Bruce Springsteen’s lyrics from the song “Streets of Philadelphia” have never been more haunting.
“I heard voices of friends vanished and gone … Night has fallen, I’m lyin’ awake. I can feel myself fading away,” he sings.

Two of my academic mentors, noted Baptist ethics professors, each passed away on Saturdays – one week apart. They helped me find my voice, sharpened my thinking and writing skills, opened career doors, gave needed correction.

And while I have personally mourned their passing, what has created a sense of “fading away” is that their deaths represent an end of an era in Baptist ethics.

One mentor was Glen Stassen; the other was Dan McGee. They were remarkably different, astonishingly similar.

Glen Stassen was a public figure, a tireless proclaimer; Dan McGee was a private person, a claim explainer.

Stassen was an activist whose platform was academia. He wrote 11 books, mostly on peacemaking and the Sermon on the Mount. His first book was “The Journey into Peacemaking” (1983) and his final book was “A Thicker Jesus: Incarnational Discipleship in a Secular Age” (2012). He also edited a book on capital punishment.

McGee was an educator, institution-builder, who invested himself in the life of the academia, establishing an institute for environmental studies and serving as chair of the university faculty senate. He was an anonymous contributor of a widely distributed pamphlet series on issues and answers published by the Christian Life Commission of the Southern Baptist Convention.

Stassen was the son of Harold Stassen, who was the governor of Minnesota (1939-43), keynote speaker at the 1940 Republican National Convention, signatory of the United Nations Charter and member of President Eisenhower’s administration. He was a perennial Republican Party presidential candidate.

McGee was the son of a South Carolina farmer, who obtained a 60-acre sharecropper plot and was later a lineman for Duke Power. Neither McGee’s father nor grandfather went to college.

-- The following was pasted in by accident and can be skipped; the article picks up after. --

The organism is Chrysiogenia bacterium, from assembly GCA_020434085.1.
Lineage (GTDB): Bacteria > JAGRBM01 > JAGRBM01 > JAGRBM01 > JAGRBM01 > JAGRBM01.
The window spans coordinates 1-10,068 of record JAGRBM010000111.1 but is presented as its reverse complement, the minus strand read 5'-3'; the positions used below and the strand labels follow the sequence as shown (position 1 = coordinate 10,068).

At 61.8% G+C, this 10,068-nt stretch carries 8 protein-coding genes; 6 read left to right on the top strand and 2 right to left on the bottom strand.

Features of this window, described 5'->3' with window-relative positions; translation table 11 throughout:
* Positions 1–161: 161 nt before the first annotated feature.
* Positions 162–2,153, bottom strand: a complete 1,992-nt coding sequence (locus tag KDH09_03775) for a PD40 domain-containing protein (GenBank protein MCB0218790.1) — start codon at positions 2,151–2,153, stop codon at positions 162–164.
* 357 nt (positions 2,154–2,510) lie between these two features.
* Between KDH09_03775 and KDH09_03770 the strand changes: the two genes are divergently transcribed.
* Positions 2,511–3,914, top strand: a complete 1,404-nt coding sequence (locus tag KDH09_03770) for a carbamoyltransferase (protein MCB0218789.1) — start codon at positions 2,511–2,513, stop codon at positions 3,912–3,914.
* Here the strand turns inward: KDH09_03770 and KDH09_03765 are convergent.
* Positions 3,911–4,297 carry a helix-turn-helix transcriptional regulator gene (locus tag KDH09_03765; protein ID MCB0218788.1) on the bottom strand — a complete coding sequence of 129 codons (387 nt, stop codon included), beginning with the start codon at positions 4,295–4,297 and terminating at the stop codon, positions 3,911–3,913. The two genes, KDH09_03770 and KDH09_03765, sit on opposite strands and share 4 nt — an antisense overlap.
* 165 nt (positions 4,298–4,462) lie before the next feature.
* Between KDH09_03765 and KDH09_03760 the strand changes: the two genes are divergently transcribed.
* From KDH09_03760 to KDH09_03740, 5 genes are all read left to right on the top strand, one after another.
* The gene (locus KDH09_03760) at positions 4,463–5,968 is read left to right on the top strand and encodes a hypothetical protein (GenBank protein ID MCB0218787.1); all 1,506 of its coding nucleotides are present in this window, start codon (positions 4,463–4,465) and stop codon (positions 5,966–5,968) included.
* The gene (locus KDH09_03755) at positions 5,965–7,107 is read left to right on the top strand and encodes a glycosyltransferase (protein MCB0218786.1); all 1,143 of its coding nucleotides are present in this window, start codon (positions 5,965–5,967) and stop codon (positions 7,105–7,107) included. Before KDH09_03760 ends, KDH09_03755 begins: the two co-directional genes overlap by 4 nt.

Stassen received degrees from the University of Virginia and Union Theological Seminary.

McGee graduated from Furman University and Southeastern Baptist Theological Seminary.

Stassen taught at Southern Baptist Theological Seminary for 20 years and then finished his teaching career at Fuller Theological Seminary.

McGee taught at Baylor University for 40 years.

McGee died at 81; Stassen died at age 78.

Following Henlee H. Barnette, who taught ethics for decades at Southern Baptist Theological Seminary, and T. B. Maston, who taught ethics for decades at Southwestern Baptist Theological Seminary, Stassen and McGee are perhaps the best known Baptist ethics professors in their era.

Despite different backgrounds, personalities and priorities, McGee and Stassen shared an abundance of similarities.

Both did doctoral studies together at Duke University under ethics professor Waldo Beach. Both directed a number of doctoral dissertations.

Both trained a generation of teachers, preachers and denominational leaders, albeit for a world much different than that of Maston and Barnette – more diverse, more fragmented, more ecumenical.

McGee and Stassen spent years toiling in the Southern Baptist vineyard when fundamentalists were breathing fire and brimstone about liberalism in seminaries and universities.

Fundamentalists falsely accused them of not believing the Bible, a nasty canard given the fact that both men were so thoroughly Christ-centered in their moral agenda, unlike the fundamentalists who favored Leviticus over the Sermon on the Mount.

Both men were churchmen. Stassen and his family could always be found on Sunday morning in the balcony of Crescent Hill Baptist Church, when I was a member there. McGee and his family were always at Seventh & James Baptist Church, when I was a member.

Both men were active for years in the Baptist World Alliance’s ethics commission.

Their passing represents an end of an era with no likely successors on the horizon. The future landscape appears barren. And Baptists will pay a steep price in the years ahead for that barrenness.

Lord, forgive us for not planning ahead. Lord, deliver us from our sin of omission. Lord, accept our thanks for the lives lived well. And may we hold on to their voices “vanished … and gone.”

Of course, as people of hope, we welcome the challenge in the lyrics from Fleetwood Mac: “Don’t stop, thinking about tomorrow. Don’t stop, it’ll soon be here. It’ll be, better than before.”

Robert Parham is executive editor of and executive director of its parent organization, the Baptist Center for Ethics. Follow him on Twitter at RobertParham1 and friend him on Facebook.

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